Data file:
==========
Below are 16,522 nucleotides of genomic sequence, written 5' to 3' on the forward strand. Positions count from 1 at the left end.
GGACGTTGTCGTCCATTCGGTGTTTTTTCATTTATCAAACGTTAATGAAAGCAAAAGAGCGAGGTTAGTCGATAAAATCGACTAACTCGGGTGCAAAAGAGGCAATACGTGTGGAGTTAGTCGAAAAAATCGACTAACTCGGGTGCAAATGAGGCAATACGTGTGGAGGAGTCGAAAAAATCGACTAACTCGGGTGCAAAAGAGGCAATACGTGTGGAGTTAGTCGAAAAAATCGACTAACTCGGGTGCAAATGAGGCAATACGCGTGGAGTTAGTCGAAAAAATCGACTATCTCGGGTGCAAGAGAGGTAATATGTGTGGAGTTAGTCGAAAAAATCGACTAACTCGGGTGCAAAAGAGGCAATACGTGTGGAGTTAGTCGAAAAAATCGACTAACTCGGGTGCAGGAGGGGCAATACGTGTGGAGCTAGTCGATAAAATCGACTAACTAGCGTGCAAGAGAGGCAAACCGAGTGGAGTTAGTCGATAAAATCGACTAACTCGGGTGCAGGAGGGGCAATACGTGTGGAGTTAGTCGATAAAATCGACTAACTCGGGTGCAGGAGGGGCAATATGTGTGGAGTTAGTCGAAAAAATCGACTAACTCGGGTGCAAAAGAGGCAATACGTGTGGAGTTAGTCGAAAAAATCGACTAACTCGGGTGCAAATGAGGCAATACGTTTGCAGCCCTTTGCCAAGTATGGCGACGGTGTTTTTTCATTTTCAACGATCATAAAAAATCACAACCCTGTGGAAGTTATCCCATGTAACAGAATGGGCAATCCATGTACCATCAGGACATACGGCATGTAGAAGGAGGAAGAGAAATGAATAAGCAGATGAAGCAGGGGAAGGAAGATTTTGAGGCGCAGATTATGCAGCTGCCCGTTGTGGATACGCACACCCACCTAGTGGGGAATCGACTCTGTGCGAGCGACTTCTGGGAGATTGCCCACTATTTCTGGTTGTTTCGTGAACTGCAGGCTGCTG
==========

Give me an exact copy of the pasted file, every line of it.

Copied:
Below are 16,522 nucleotides of genomic sequence, written 5' to 3' on the forward strand. Positions count from 1 at the left end.
GGACGTTGTCGTCCATTCGGTGTTTTTTCATTTATCAAACGTTAATGAAAGCAAAAGAGCGAGGTTAGTCGATAAAATCGACTAACTCGGGTGCAAAAGAGGCAATACGTGTGGAGTTAGTCGAAAAAATCGACTAACTCGGGTGCAAATGAGGCAATACGTGTGGAGGAGTCGAAAAAATCGACTAACTCGGGTGCAAAAGAGGCAATACGTGTGGAGTTAGTCGAAAAAATCGACTAACTCGGGTGCAAATGAGGCAATACGCGTGGAGTTAGTCGAAAAAATCGACTATCTCGGGTGCAAGAGAGGTAATATGTGTGGAGTTAGTCGAAAAAATCGACTAACTCGGGTGCAAAAGAGGCAATACGTGTGGAGTTAGTCGAAAAAATCGACTAACTCGGGTGCAGGAGGGGCAATACGTGTGGAGCTAGTCGATAAAATCGACTAACTAGCGTGCAAGAGAGGCAAACCGAGTGGAGTTAGTCGATAAAATCGACTAACTCGGGTGCAGGAGGGGCAATACGTGTGGAGTTAGTCGATAAAATCGACTAACTCGGGTGCAGGAGGGGCAATATGTGTGGAGTTAGTCGAAAAAATCGACTAACTCGGGTGCAAAAGAGGCAATACGTGTGGAGTTAGTCGAAAAAATCGACTAACTCGGGTGCAAATGAGGCAATACGTTTGCAGCCCTTTGCCAAGTATGGCGACGGTGTTTTTTCATTTTCAACGATCATAAAAAATCACAACCCTGTGGAAGTTATCCCATGTAACAGAATGGGCAATCCATGTACCATCAGGACATACGGCATGTAGAAGGAGGAAGAGAAATGAATAAGCAGATGAAGCAGGGGAAGGAAGATTTTGAGGCGCAGATTATGCAGCTGCCCGTTGTGGATACGCACACCCACCTAGTGGGGAATCGACTCTGTGCGAGCGACTTCTGGGAGATTGCCCACTATTTCTGGTTGTTTCGTGAACTGCAGGCTGCTG